When one considers this record came out a decade ago, right around the same time Graveyard were making their debut, and it’s Amplified Heat‘s second outing behind their 2003 self-titled EP and the next year’s debut long-player, In for Sin (also on Arclight), the context becomes even more intriguing. But Amplified Heat have always been more concerned with being behind their time than ahead of it. In their construction, in their raw presentation and in their base of influence, they’re a true ’70s-inspired outfit, seemingly ready for private-press vinyl at a moment’s notice, and even as it starts out with the time-to-kick-ass threats of “Tough Guy” and gets all sloppy with your ladyfriend in the groovy “Man on the Road,” it does so with such a command of songwriting and performance that it’s hard to do anything other than go along with it. Their earlier work on the EP and In for Sin was more formative, but How Do You Like the Sound of That is more than confident — that’s not to say arrogant — enough in its swagger to live up to the challenge its title poses. The Ortiz brothers come along with this bluesy attitude in “She Drank that Wine” and the comedown closer “Sickness,” and on first listen, it seems like their greatest asset might be the energy of their delivery, but the truth of the matter is it’s their underlying core of songwriting that sustains them. Not only do they pack this punch in their sound, but the songs eek their way into your head. “Rambler?” “Through and Through?” Even the instrumental shuffle of the penultimate “Amplified Boogie” seems to have a hook, and the Ortizes make them all work to their advantage throughout the record’s still-quick 36-minute rush.

Again, it can be a tough one to keep up with, but if you need to listen twice, Amplified Heat more than earn that with the quality of the work itself, and the subtle twists of arrangement that find them working from all-out Blue Cheer worship into the slow-ride nod of “Through and Through,” with acoustic guitar layered in even under the torn-through solo at the finish. When they seem to be a garage band, they’re pulling the wool over your eyes so they can blindside you with the next round of heavy fuzz, grab your drink and guzzle it on the quick while you’re not looking. It’s like that. Hey, they’re on a budget, and beer’s not cheap in Austin these days.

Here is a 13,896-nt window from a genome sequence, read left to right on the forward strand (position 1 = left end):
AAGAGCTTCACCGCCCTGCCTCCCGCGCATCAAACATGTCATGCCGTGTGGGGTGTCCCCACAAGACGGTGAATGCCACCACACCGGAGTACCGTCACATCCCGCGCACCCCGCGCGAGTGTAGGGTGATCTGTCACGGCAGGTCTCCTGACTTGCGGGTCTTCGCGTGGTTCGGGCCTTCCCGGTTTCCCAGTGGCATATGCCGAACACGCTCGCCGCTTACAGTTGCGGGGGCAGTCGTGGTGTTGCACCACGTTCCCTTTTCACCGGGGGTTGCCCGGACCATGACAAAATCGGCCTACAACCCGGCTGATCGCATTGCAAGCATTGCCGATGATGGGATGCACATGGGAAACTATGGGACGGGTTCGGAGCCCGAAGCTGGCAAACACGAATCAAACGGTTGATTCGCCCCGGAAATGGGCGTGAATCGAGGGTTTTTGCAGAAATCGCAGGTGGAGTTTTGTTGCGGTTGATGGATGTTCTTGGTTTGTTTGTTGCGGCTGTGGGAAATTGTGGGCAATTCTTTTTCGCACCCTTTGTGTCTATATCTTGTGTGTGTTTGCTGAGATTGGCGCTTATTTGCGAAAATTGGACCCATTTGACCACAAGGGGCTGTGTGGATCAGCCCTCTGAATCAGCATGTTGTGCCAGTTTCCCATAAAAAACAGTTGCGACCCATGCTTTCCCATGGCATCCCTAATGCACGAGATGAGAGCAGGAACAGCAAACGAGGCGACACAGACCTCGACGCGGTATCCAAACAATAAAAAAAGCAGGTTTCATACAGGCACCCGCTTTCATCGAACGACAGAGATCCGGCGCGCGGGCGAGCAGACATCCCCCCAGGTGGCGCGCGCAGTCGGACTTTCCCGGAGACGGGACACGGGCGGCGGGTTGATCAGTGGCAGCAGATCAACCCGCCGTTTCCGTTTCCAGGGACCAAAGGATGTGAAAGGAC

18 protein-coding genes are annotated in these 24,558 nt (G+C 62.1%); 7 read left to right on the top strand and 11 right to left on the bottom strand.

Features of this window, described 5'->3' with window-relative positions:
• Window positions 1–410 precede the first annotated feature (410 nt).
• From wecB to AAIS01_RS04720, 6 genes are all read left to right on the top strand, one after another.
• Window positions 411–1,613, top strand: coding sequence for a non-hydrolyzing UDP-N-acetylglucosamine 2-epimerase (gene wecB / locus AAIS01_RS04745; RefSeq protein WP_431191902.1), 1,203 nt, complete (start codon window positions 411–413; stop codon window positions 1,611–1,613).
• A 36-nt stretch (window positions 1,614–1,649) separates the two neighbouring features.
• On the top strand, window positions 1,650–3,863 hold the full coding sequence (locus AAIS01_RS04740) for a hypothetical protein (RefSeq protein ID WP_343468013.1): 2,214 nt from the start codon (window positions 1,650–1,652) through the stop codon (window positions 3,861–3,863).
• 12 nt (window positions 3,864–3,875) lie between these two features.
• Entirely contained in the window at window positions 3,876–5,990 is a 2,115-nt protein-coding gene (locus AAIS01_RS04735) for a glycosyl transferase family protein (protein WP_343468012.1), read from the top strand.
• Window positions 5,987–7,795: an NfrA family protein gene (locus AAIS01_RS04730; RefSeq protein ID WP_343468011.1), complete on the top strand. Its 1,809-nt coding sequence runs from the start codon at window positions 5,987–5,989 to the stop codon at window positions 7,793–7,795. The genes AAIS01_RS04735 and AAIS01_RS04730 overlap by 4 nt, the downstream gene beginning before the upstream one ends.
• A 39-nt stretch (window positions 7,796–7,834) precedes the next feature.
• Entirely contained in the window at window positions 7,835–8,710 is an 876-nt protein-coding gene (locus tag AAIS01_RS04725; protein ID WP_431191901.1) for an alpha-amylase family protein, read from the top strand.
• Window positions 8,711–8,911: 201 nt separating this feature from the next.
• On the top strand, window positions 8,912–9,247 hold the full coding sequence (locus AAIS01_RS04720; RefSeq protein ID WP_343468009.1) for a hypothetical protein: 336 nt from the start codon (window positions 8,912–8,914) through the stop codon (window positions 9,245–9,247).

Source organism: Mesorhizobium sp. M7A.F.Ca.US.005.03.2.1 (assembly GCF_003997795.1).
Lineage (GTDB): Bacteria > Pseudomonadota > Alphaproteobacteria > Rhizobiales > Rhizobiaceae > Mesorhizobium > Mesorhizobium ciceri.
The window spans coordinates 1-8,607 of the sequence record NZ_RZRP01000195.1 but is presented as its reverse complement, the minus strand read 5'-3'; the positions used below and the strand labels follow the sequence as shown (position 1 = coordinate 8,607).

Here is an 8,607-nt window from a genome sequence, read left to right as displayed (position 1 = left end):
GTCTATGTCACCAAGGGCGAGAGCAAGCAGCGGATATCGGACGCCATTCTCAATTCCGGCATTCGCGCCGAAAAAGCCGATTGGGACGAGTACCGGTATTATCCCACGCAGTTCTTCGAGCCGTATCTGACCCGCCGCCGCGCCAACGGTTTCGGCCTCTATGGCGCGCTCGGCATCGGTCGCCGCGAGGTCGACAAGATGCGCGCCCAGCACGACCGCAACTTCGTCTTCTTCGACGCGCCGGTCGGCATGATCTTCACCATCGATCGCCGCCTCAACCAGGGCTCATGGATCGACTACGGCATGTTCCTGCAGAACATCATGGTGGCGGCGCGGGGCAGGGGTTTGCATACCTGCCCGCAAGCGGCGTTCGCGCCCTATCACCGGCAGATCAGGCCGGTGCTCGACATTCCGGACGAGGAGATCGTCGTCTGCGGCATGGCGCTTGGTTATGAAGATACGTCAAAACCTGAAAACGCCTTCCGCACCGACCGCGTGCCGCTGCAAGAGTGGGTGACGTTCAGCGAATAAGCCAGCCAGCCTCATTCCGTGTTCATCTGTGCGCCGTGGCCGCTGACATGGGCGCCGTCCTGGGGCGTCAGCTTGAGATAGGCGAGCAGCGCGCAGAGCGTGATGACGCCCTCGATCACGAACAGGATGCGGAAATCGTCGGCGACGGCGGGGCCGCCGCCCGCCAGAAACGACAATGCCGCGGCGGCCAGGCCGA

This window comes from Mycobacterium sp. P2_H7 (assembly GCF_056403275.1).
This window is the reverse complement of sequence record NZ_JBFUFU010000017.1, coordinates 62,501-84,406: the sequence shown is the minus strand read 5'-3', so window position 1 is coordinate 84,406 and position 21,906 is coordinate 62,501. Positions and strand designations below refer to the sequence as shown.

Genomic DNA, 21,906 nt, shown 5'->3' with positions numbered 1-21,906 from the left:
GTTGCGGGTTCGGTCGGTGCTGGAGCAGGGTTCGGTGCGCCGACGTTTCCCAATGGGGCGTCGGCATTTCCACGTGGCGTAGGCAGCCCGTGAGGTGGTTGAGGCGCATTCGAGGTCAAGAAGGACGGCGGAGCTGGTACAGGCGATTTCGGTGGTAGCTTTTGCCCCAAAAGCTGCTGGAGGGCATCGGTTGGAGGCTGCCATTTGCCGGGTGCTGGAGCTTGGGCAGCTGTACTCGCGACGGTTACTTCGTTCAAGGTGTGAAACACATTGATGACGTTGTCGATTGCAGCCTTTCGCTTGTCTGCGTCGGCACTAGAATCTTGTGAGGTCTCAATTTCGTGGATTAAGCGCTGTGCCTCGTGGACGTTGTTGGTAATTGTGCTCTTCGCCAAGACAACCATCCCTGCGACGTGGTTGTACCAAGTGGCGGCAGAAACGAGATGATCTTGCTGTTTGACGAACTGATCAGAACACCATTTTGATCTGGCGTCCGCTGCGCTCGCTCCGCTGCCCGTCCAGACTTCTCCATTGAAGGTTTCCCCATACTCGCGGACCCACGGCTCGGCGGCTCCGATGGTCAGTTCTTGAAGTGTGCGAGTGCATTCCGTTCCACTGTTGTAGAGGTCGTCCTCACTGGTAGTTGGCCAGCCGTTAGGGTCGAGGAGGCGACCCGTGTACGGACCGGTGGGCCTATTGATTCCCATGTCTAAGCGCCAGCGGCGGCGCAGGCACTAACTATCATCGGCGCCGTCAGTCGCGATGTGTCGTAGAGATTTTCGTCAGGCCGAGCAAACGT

To my knowledge, it’s been a minute since they got out and properly toured, but they remain active playing shows around their hometown — the social medias shows them on stage next month with Corky Laing’s Mountain and Duel, and that seems like appropriate enough company (event page is here). Their most recent studio work came in the form of 2011’s On the Hunt, which refined the craftsmanship on display throughout How Do You Like the Sound of That in memorable tracks like “Dirty Love, No Romance” and “Give it to Me,” but yeah, the bottom line when it comes to Amplified Heat is that there aren’t nearly as many people worshiping at their altar as there probably should be. I don’t know if they’ve got another record in the works or what — six years later, you’d obviously call them due — but you definitely wouldn’t hear me complain if one happened to show up.

Until then, if you know these cats, I hope you dig the chance to revisit, and if you don’t, I hope you dig their particular brand of push ‘n’ swing. As much boogie rock as is out there nowadays, few groups do it so well or with as much conviction as Amplified Heat. And they were doing it a decade ago.

In any case, I hope you enjoy, as always.

It’s the morning. Some cinnamon-flavored protein powder in my coffee doing me right as we approach 6AM. In a little bit, I’ll have to get up, put on real pants — those real pants, over there — and drive to work. Then, as though in preemptive penance for the two days off I’m about to enjoy over the weekend, I’ll have to drive back.

Rest assured, I’d much rather stay here, in my pajamas, and casually sip my coffee on the couch alongside the sleepy Little Dog Dio. Yesterday was her 11th birthday. She celebrated with a beef marrow bone. We celebrated with crust-less pesto quiche and sauteed spinach on the side. I cooked extra garlic for my spinach in chili powder and red pepper flakes. It was glorious. Shaved parmesan cheese and coarse-grated black pepper everywhere.